‘Act of Valor’ Targets Exact Recruitment Demographic For Navy SEALs
CORONADO, CA — Inspired by the movie Act of Valor, aspiring actors and theater majors have been volunteering in droves for Basic Underwater Demolition/SEAL (BUD/S), reported Navy Recruiting Command today.
“The movie has attracted a lot of attention seeking, narsisisstic douchebags who want to see themselves on the big screen,” said Chief William Davis, a BUD/S instructor. “And that’s exactly the type of people we’re looking for in the SEALs. We spent years trying to find the right type of candidate and no matter how hard we tried, only 10% of our recruits would manage to make it through training. After the movie, our grad rate spiked up to 85%.”
“I’m training my future teammates,” said Davis, “and when I’m pinned down in a firefight and calling for backup, I want someone who’ll be able to say something cool over the radio before checking to make sure their helmet didn’t screw up their hair.”
“We train warriors here, no doubt about that,” Davis continued. “The class I’m teaching now is in first phase, where we spend most of our time teaching how to properly apply makeup and costu- uniforms. Next is second phase, where they learn how to scuba dive in formation while leaving space for a camera crew. After that is third phase, where we spend a lot of time making sure they won’t break character in the middle of a firefight. The last thing we want is for anyone to be two-dimensional.”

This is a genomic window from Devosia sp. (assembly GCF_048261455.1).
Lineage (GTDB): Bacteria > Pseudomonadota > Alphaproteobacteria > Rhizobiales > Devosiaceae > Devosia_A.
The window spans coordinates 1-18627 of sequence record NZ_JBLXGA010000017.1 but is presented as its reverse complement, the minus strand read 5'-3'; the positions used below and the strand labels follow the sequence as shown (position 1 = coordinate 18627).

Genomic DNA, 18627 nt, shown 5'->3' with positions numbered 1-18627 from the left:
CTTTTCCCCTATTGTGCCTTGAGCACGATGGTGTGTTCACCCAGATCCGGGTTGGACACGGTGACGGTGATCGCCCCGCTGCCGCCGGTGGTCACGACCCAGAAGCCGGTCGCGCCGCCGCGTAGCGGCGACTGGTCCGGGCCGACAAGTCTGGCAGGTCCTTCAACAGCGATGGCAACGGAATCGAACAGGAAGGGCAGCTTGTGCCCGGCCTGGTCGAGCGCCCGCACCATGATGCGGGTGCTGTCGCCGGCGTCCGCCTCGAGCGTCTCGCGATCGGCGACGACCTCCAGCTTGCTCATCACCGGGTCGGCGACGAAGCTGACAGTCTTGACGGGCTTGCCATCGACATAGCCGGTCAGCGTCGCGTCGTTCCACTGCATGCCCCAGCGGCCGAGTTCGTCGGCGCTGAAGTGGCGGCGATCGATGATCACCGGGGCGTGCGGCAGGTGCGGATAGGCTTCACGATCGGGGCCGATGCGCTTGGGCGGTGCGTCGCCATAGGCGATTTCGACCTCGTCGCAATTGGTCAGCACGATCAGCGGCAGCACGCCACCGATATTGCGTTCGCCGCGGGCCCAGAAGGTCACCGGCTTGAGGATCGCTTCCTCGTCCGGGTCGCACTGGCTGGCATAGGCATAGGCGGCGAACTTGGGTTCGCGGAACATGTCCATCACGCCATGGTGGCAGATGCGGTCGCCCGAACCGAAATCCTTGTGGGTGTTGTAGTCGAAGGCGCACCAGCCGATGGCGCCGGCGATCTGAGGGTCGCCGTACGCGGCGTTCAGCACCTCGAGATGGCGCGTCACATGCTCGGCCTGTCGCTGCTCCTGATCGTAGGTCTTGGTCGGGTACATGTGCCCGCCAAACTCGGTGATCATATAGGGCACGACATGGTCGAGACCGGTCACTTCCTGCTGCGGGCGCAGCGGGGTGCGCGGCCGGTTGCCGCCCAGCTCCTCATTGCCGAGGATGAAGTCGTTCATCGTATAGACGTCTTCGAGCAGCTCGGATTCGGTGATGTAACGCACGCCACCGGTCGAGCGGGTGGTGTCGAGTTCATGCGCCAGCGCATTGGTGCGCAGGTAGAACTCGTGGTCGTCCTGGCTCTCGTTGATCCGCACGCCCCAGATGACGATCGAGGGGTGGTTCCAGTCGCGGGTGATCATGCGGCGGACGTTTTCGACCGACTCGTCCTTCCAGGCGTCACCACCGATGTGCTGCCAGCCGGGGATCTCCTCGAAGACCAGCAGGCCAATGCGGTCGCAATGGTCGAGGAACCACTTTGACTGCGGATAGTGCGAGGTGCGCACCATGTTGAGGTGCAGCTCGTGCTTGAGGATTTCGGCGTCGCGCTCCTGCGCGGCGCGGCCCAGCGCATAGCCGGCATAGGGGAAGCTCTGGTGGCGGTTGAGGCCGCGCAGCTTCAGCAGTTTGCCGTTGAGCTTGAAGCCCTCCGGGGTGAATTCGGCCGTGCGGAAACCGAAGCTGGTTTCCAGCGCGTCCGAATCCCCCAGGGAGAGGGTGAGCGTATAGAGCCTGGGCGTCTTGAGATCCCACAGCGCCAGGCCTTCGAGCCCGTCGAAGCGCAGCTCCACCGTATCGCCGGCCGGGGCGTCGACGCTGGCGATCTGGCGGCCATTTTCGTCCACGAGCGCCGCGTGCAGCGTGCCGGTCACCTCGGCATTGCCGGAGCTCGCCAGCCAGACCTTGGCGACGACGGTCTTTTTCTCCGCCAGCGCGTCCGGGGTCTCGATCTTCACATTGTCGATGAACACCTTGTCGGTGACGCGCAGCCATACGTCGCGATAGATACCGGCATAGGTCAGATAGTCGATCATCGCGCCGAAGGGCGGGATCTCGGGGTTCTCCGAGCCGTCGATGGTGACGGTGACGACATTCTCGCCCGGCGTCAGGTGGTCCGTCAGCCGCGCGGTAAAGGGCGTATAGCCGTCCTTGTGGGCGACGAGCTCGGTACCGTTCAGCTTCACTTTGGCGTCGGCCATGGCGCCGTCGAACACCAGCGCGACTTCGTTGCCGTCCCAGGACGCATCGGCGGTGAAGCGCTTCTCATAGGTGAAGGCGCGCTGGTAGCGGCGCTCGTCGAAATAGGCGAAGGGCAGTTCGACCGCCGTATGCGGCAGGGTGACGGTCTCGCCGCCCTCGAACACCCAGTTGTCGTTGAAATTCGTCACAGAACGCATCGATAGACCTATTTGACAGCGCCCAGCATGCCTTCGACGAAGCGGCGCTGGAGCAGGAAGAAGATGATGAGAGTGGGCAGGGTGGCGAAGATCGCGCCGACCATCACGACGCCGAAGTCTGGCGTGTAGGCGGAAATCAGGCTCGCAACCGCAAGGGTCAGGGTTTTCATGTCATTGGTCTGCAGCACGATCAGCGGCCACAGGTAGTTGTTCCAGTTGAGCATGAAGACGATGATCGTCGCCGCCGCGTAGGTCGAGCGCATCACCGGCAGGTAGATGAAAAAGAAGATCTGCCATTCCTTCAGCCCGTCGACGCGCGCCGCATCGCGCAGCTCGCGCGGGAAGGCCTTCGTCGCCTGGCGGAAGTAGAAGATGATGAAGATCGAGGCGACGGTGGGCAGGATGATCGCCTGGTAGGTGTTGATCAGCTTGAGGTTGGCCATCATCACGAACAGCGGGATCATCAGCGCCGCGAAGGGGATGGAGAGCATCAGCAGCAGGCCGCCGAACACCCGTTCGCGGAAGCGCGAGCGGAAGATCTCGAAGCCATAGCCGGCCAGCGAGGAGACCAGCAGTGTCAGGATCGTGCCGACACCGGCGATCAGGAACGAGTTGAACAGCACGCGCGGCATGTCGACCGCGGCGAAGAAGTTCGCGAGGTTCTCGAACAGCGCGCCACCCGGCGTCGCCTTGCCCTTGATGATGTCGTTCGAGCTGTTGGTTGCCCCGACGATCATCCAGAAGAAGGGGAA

SEAL trainees were excited by both the training and their opportunity to serve in some of the best military action movies.
“I took drama in high school,” BUD/S trainee Seaman Jack Vance said, “So this is the next logical step in my career. This is great. There were some photographers here earlier taking pictures of us as we ran through the obstacle course. It’s kind of weird — they left a couple hours ago and we’re still here. I thought we would have wrapped by now.”
“The SEALs we have coming out of BUD/S are incredible,” said Capt. Sam Henry, commanding officer of SEAL Team 4. “The instructors do a great job of evaluating the qualities and range of the SEALs while they’re in training. The teams make their picks based on what they need. For example, I’m in need of an anti-hero and a loveable rogue. The drama on my team’s getting kind of dull.”
“Oh yeah, I’m totally going to be a SEAL,” said Billy Wiles, an eighteen year-old in the Delayed Entry Program. “I can only do thirty pushups but I’ll get stronger in training. I’m going to come home and impress the hell out of my friends. Sally will break up with Tommy West and date me for sure.”